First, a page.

Does this scenario seem familiar?
Rusty Wallace crashes in the season-opening Daytona 500 and comes back a week later to win the Goodwrench 500 at North Carolina Motor Speedway _ the same as in 1993 when Wallace went on to win a series-leading 10 races and give eventual champion Dale Earnhardt a run for the big money.
This time, the 1989 NASCAR Winston Cup champion won in a Ford after his Penske Racing South team changed over from Pontiacs during the winter. Clearly, Wallace knows how to win at Rockingham, whatever car he is driving.
"I told everybody, "Man, we could probably win in a Jaguar,' " Wallace said. "It's the race team, not the car."
His black and gold Ford dominated Sunday, leading eight times for 346 of the 492 laps, including the final 60 as Wallace won for the fifth time on the 1.017-mile oval.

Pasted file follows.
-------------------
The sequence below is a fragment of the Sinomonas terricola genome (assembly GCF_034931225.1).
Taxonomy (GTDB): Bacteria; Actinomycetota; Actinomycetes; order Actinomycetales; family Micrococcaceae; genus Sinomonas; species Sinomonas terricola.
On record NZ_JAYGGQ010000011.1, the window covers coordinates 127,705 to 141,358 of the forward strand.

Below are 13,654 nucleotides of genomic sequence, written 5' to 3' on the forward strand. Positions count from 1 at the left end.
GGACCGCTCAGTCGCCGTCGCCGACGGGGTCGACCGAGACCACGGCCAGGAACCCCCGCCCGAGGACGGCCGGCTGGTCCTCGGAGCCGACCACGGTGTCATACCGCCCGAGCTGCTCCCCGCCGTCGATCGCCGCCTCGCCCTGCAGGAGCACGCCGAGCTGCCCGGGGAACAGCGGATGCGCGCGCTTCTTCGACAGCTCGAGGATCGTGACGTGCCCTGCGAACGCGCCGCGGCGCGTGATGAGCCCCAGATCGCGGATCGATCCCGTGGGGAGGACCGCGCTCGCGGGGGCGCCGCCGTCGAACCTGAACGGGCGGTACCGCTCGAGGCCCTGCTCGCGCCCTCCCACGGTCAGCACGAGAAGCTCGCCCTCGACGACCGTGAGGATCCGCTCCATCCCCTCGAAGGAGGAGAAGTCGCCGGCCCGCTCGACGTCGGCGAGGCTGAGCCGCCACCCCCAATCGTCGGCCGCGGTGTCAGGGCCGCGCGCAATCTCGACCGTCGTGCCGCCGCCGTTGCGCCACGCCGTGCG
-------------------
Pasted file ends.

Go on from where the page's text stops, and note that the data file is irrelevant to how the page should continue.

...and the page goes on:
"The crew did a perfect job on the car," Wallace said. "The chassis was great and the motors flew _ a lot of power. I don't think I've ever put my foot in that much power."
Daytona 500 winner Sterling Marlin couldn't mount a serious challenge, finishing second for the 10th time in his career, his Chevrolet Lumina trailing Wallace's Thunderbird across the finish line by 5.15 seconds.
"Rusty was just too much for us today," Marlin said.
Wallace averaged 125.239 mph as he collected $50,385 for his 32nd career victory.
Death, extra lap
spoil Grand Prix
MIAMI _ Tommy Kendall, driving a Ford Mustang Cobra, raced to a wire-to-wire victory Sunday at the Grand Prix of Miami, despite being forced to race an extra lap because of an electrical problem.
Earlier in the day, go-cart driver Tom Shaw of Bayside, N.Y., was killed when he crashed into a concrete barrier while warming up for a Formula 125 Shifter Kart Race on the Miami Grand Prix course.
It was the first death in the 12-year history of the Grand Prix of Miami, media director Tristan Lewis said.
Kendall, making his ninth Miami start, averaged 68.764 mph through the 1.87-mile, 11-turn street course in his Jack Roush custom-made white Cobra.